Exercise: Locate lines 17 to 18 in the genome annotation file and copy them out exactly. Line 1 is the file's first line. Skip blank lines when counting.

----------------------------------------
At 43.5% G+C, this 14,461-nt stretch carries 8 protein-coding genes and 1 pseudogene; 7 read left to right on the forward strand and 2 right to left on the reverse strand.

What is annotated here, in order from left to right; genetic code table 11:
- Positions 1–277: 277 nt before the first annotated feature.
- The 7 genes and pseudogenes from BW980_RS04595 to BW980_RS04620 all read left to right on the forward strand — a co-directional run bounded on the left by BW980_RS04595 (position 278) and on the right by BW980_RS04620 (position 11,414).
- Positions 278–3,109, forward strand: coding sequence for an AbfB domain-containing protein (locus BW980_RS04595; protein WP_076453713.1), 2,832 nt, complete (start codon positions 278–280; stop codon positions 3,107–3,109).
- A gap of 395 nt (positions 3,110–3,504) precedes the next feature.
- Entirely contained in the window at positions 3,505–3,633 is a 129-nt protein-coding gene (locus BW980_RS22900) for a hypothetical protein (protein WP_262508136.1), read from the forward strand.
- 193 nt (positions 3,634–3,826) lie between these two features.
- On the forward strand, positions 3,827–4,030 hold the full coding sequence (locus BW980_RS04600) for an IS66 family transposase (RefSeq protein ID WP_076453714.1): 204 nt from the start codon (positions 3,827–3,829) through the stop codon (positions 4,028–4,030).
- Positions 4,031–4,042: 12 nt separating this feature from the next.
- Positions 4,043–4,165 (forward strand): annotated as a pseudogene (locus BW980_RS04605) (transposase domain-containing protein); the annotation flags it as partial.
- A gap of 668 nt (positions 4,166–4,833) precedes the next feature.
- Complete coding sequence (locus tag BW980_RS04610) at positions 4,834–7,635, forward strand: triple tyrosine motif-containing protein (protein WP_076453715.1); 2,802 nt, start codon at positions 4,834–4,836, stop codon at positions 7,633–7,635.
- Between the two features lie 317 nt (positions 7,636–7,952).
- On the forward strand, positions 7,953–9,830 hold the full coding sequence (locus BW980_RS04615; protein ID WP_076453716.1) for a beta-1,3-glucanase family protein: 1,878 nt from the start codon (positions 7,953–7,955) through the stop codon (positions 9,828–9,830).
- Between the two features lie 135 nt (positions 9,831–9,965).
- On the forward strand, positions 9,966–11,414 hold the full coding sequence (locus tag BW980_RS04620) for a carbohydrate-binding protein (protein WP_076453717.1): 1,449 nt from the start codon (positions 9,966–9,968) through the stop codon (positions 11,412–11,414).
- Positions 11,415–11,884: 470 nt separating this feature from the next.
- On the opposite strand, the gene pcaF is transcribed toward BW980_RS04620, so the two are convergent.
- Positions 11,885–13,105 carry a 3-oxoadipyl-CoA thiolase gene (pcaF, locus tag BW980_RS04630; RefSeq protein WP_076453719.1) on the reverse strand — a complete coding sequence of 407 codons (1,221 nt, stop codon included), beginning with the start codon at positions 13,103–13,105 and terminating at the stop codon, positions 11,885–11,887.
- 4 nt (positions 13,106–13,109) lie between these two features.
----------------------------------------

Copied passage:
- On the forward strand, positions 9,966–11,414 hold the full coding sequence (locus tag BW980_RS04620) for a carbohydrate-binding protein (protein WP_076453717.1): 1,449 nt from the start codon (positions 9,966–9,968) through the stop codon (positions 11,412–11,414).
- Positions 11,415–11,884: 470 nt separating this feature from the next.